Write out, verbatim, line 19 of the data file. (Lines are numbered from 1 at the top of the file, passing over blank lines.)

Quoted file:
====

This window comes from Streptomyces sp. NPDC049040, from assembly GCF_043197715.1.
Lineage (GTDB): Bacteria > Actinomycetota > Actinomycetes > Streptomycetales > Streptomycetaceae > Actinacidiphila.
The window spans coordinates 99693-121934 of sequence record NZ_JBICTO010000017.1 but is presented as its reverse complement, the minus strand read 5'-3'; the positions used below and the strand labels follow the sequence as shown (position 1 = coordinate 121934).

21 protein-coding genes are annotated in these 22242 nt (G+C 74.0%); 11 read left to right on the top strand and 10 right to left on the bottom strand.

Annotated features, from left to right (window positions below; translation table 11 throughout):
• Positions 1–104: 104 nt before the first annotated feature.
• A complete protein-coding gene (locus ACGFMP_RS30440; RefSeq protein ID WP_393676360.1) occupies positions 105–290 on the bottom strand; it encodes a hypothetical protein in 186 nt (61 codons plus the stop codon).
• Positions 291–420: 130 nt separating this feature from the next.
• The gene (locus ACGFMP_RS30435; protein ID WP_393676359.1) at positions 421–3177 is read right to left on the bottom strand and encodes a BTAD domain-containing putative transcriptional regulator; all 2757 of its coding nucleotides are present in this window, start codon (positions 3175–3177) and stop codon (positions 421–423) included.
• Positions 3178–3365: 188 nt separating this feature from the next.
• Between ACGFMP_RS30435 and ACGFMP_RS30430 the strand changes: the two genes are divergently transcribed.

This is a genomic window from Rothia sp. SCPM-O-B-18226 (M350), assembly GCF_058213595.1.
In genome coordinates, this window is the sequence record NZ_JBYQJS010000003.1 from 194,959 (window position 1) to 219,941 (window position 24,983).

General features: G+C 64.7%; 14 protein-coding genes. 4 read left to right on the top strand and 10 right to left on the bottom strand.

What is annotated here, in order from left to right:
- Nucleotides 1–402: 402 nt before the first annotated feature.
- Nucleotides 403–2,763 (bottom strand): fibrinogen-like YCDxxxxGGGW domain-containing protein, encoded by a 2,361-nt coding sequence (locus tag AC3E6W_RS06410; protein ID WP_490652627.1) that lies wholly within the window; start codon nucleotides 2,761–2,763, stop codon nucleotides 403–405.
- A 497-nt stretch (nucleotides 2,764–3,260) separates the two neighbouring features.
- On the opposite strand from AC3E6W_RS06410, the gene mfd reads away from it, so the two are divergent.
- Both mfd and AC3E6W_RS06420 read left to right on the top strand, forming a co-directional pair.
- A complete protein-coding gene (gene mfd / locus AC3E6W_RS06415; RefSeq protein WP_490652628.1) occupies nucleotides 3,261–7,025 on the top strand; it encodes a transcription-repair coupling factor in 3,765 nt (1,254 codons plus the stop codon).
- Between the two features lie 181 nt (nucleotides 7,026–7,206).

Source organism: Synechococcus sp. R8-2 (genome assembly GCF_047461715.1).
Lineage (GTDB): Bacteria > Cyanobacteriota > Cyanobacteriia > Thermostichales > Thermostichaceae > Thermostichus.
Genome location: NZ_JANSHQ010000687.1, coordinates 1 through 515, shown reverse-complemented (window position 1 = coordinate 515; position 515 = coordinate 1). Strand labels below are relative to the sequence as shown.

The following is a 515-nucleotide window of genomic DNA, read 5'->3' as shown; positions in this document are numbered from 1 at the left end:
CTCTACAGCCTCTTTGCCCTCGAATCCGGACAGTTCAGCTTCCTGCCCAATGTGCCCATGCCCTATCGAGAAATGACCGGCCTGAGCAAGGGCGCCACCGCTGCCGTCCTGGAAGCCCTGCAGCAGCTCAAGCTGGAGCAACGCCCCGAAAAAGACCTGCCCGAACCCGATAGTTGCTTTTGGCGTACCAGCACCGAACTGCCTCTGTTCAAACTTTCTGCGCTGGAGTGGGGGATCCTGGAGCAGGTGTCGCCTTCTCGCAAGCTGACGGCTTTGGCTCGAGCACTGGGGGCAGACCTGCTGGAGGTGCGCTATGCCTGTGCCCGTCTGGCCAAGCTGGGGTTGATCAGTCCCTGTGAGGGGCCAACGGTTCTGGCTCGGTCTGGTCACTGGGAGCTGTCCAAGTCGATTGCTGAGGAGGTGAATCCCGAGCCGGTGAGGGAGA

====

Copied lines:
- On the opposite strand from AC3E6W_RS06410, the gene mfd reads away from it, so the two are divergent.